Well, let’s turn to the book of Ecclesiastes and listen to some words from Solomon.
Words of Solomon in Ecclesiastes
1:1, “The words of the Preacher, the son of David, king in Jerusalem. [That’s Solomon. He begins this book with his summarizing observation of everything about human existence.] 2 “Vanity of vanities,” says the Preacher, “Vanity of vanities! All is vanity.” The word rendered “vanity” is the Hebrew word for breath or vapor. He is saying all that I have, all that people want, all that people work for, all of human existence in all its endeavors and achievements and glory is just a “whhffff.” There is no substance, no meaning, no significance, no lasting value to it. It’s barely there and gone. Or let me illustrate it this way. Here’s his perspective. [Take balloon out of pocket.] Here’s the significance of all your schooling, all your acquiring of knowledge. [Blow into balloon.] Here’s the significance of all the wealth that you work so hard for. [Again.] Here’s the significance of all the popularity and position you’re after [Again.] And then pretty soon this is what happens to all you achieve and accumulate in this world [Release inflated balloon and let it sputter into crowd.] Aren’t you glad you came this morning for this encouraging message?
1:3, “What advantage does man have in all his work Which he does under the sun?” This man with seemingly everything is questioning whether life is worth living.
1:16, “I said to myself, “Behold, I have magnified and increased wisdom more than all who were over Jerusalem before me; and my mind has observed a wealth of wisdom and knowledge.” 17 And I set my mind to know wisdom and to know madness and folly; I realized that this also is striving after wind. 18 Because in much wisdom there is much grief, and increasing knowledge results in increasing pain.” I read a couple articles this week that spoke of how intellectually gifted people, genius people, are especially vulnerable to what’s called existential depression. Existential means relating to our existence. Very smart thoughtful people often can’t help but see how fleeting life is, and how futile and insignificant everything is that we do in this world, and how this world does not offer anything that would really fulfill and satisfy us. So Solomon’s wisdom and knowledge was causing him pain.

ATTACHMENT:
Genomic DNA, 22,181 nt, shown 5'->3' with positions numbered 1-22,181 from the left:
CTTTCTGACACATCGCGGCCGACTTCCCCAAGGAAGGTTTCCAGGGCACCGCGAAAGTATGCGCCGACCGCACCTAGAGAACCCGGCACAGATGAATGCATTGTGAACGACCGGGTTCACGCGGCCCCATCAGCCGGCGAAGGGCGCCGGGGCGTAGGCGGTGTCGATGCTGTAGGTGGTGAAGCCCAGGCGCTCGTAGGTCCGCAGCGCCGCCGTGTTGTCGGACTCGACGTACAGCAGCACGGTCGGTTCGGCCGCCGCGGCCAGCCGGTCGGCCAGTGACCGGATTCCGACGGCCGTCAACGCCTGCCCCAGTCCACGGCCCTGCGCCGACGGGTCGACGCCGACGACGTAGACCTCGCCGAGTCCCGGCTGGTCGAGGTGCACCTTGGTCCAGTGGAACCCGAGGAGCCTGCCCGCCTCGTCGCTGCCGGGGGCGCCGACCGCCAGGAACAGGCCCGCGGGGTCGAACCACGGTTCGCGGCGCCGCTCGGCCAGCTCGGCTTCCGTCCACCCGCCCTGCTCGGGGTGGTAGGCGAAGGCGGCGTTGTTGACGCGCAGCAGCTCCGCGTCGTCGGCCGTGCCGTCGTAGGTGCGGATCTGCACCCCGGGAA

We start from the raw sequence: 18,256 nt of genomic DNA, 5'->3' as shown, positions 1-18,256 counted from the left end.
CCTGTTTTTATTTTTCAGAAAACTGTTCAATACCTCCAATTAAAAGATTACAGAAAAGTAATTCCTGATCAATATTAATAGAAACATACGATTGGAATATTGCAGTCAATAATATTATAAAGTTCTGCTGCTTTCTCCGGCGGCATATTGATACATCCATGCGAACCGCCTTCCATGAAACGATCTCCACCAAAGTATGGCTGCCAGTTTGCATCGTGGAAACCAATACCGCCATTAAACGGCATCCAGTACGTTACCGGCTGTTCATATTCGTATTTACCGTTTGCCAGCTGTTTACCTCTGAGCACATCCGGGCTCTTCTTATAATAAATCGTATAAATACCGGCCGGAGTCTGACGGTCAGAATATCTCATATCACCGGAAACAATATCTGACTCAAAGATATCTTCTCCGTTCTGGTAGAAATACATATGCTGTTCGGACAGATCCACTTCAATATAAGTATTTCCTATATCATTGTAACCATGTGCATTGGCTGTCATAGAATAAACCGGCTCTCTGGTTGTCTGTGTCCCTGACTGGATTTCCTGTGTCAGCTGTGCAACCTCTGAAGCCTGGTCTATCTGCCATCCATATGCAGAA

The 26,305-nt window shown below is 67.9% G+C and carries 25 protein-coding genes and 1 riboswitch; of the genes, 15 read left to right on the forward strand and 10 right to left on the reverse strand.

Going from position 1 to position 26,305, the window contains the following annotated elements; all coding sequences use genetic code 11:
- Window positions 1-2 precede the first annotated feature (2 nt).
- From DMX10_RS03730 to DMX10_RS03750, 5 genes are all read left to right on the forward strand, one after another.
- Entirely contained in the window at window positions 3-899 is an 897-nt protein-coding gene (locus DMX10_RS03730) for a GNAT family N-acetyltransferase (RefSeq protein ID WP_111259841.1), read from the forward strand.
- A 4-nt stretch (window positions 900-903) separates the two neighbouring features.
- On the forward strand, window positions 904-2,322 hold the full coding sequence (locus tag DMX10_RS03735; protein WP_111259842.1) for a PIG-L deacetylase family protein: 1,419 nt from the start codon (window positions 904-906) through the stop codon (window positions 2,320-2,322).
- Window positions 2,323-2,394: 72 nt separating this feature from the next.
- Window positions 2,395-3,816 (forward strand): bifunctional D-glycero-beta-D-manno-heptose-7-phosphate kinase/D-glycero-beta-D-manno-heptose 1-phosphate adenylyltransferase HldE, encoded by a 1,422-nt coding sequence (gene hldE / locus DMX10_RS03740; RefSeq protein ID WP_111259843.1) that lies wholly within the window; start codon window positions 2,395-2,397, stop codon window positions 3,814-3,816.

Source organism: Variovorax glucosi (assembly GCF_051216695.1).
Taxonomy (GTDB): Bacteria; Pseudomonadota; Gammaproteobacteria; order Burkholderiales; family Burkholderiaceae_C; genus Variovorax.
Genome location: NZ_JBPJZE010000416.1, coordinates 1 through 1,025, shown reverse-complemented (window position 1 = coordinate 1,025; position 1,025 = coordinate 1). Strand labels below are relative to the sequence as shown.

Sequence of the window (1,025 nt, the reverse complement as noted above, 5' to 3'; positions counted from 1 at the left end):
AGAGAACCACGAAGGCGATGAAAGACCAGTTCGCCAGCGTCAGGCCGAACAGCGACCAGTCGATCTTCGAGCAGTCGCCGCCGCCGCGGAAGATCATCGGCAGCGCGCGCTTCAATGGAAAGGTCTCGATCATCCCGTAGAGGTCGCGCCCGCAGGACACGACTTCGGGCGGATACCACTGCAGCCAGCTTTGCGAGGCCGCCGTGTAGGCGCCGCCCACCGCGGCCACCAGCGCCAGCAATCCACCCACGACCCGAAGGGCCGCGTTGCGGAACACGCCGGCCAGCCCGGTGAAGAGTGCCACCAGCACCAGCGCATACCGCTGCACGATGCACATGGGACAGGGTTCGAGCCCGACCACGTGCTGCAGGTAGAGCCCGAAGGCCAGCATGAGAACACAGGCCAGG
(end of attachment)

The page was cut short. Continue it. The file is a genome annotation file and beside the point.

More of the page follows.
2:1, “I said to myself, “Come now, I will test you with pleasure. So enjoy yourself.” And behold, it too was futility. 2 I said of laughter, “It is madness,” and of pleasure, “What does it accomplish?” 3 I explored with my mind how to stimulate my body with wine while my mind was guiding me wisely, and how to take hold of folly, until I could see what good there is for the sons of men to do under heaven the few years of their lives.” So he immersed himself in the party kind of life, in wine and women and comedy. I imagine he had the world’s finest wine and most desirable women and was entertained by the greatest comedians. And he found all those pleasures to be only momentary and shallow, and there was no fulfillment or lasting satisfaction in it. And he got bored with it.